Tuesday's election showed there is still the caveman in all of us - and a majority of us gave in to him.


  1. Thought provoking, Buttercup. I'm 64 years old. I figure they can't screw it up that much in the 16 years or so I've got left. So, how much do I care? But then, on the other hand, today's the World's Most Advanced Grandchild's 5th birthday. He's got 75 years plus or minus to deal with this. I'm saddened that my Boomer generation has left him with a country that's fundamentally broken. That's my motivation to support those who try to fix, not break this unique and wonderful country. I gotta go. I gotta put the dogs in the kennel. There's going to be a herd of 5-year olds descending upon us shortly.

  2. Not in ALL of us, technically. Only in necessary majority to elect the Thieving Commander-in-Chief.

    1. You are right. I am sorry if I painted with too broad a brush. But far too many of our fellow countrymen have willingly regressed back to the days of looting and thieving, all very legal, of course.

  3. A very well done essay Buttercup.It encapsulates so much of what I'm thinking when I say it's a wonder we're not worshiping fire nowadays.

    1. I wonder how many people on Long Island would worship a little fire nowadays.…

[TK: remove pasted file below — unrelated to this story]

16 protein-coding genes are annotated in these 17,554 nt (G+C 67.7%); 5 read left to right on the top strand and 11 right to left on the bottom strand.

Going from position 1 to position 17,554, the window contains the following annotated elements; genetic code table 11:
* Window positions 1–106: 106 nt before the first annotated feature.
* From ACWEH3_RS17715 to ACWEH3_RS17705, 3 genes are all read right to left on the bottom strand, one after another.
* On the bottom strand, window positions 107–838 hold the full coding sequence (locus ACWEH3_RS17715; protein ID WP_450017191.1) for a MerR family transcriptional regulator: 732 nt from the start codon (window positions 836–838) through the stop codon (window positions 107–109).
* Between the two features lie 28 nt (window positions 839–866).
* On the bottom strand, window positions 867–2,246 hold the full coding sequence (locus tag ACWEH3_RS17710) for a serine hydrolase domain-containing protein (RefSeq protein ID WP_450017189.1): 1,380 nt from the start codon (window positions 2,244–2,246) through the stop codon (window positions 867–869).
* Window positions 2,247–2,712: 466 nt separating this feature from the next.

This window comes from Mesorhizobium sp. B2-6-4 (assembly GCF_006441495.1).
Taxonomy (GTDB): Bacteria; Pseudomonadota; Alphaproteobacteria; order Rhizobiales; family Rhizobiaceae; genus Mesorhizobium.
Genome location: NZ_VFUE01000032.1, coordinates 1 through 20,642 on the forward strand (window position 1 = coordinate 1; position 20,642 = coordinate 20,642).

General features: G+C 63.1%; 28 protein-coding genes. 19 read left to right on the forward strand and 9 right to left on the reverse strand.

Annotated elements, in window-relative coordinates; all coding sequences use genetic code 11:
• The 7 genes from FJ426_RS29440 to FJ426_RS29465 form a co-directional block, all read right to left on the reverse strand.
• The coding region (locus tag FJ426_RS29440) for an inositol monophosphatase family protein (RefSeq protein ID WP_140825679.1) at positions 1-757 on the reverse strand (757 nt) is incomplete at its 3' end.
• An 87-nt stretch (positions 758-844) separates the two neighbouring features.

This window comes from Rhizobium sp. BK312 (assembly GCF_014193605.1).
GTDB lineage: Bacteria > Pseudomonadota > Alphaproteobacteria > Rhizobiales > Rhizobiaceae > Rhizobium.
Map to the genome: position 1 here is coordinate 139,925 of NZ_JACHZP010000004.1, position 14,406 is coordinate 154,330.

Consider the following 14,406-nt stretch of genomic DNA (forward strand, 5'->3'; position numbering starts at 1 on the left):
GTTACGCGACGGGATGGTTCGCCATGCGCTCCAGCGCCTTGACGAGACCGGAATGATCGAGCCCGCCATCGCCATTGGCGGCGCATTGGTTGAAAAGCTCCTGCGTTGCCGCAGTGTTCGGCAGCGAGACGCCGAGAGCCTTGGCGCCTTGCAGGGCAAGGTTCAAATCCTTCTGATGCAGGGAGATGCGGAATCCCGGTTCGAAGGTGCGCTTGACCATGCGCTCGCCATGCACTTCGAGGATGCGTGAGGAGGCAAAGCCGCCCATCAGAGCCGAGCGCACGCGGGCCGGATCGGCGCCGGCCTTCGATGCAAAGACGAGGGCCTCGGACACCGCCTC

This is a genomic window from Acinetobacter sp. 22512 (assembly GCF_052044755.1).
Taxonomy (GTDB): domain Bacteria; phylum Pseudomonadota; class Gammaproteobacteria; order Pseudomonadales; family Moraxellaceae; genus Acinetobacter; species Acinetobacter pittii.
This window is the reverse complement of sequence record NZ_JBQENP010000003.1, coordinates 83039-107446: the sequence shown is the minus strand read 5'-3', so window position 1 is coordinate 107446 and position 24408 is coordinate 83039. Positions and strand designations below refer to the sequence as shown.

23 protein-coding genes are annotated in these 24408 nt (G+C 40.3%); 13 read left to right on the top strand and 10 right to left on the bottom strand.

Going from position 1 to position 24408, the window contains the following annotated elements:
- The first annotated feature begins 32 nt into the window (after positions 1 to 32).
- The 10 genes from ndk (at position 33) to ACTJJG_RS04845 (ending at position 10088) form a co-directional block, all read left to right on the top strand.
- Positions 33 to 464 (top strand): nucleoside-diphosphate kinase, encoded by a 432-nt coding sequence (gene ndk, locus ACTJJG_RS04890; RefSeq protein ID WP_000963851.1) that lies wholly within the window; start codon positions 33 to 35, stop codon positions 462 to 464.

2. Yes. Being reduced to worshiping and BEGGING for the basic needs of life is part of the "give your life to government" schtick. It's a package deal.

      Sucks. But there it is.

      You did hear that they wouldn't let men from other states help with bringing back electricity if they were non-union, didn't you? That's how much "compassion" the Democrats have. Lovely.

      I know I feel better.

  4. Sigh. So depressing. I am so sad about the current state--and future--of our precious nation.

    Just stumbled into your blog today, but I plan to visit again!

    1. Thanks, Debbi. Do stop by when you get a chance. There are a number of really smart commenters here. I'm very lucky. Between Rachel Lucas's blog, Joan at Primordial Slack, and IMAO, I've got some commenters with really great input.